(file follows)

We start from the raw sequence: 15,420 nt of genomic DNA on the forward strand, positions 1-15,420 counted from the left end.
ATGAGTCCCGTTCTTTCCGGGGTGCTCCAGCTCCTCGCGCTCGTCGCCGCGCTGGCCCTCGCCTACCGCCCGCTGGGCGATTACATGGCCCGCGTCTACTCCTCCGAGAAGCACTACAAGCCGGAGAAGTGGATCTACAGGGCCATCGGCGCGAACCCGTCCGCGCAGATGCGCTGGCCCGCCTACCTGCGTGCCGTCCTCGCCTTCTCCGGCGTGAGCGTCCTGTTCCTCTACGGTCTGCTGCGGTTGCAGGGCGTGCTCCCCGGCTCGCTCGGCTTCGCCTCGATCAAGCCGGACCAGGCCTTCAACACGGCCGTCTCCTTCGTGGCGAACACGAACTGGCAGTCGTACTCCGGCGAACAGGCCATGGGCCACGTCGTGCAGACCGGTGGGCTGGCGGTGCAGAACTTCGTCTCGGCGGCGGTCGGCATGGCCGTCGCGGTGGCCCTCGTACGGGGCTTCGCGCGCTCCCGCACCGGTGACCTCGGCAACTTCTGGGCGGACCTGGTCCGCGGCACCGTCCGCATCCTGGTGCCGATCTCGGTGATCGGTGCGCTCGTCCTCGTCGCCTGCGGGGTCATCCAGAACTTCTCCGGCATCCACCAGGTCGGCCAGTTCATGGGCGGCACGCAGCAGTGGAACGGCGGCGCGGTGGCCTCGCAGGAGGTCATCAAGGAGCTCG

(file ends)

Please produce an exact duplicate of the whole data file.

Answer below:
We start from the raw sequence: 15,420 nt of genomic DNA on the forward strand, positions 1-15,420 counted from the left end.
ATGAGTCCCGTTCTTTCCGGGGTGCTCCAGCTCCTCGCGCTCGTCGCCGCGCTGGCCCTCGCCTACCGCCCGCTGGGCGATTACATGGCCCGCGTCTACTCCTCCGAGAAGCACTACAAGCCGGAGAAGTGGATCTACAGGGCCATCGGCGCGAACCCGTCCGCGCAGATGCGCTGGCCCGCCTACCTGCGTGCCGTCCTCGCCTTCTCCGGCGTGAGCGTCCTGTTCCTCTACGGTCTGCTGCGGTTGCAGGGCGTGCTCCCCGGCTCGCTCGGCTTCGCCTCGATCAAGCCGGACCAGGCCTTCAACACGGCCGTCTCCTTCGTGGCGAACACGAACTGGCAGTCGTACTCCGGCGAACAGGCCATGGGCCACGTCGTGCAGACCGGTGGGCTGGCGGTGCAGAACTTCGTCTCGGCGGCGGTCGGCATGGCCGTCGCGGTGGCCCTCGTACGGGGCTTCGCGCGCTCCCGCACCGGTGACCTCGGCAACTTCTGGGCGGACCTGGTCCGCGGCACCGTCCGCATCCTGGTGCCGATCTCGGTGATCGGTGCGCTCGTCCTCGTCGCCTGCGGGGTCATCCAGAACTTCTCCGGCATCCACCAGGTCGGCCAGTTCATGGGCGGCACGCAGCAGTGGAACGGCGGCGCGGTGGCCTCGCAGGAGGTCATCAAGGAGCTCG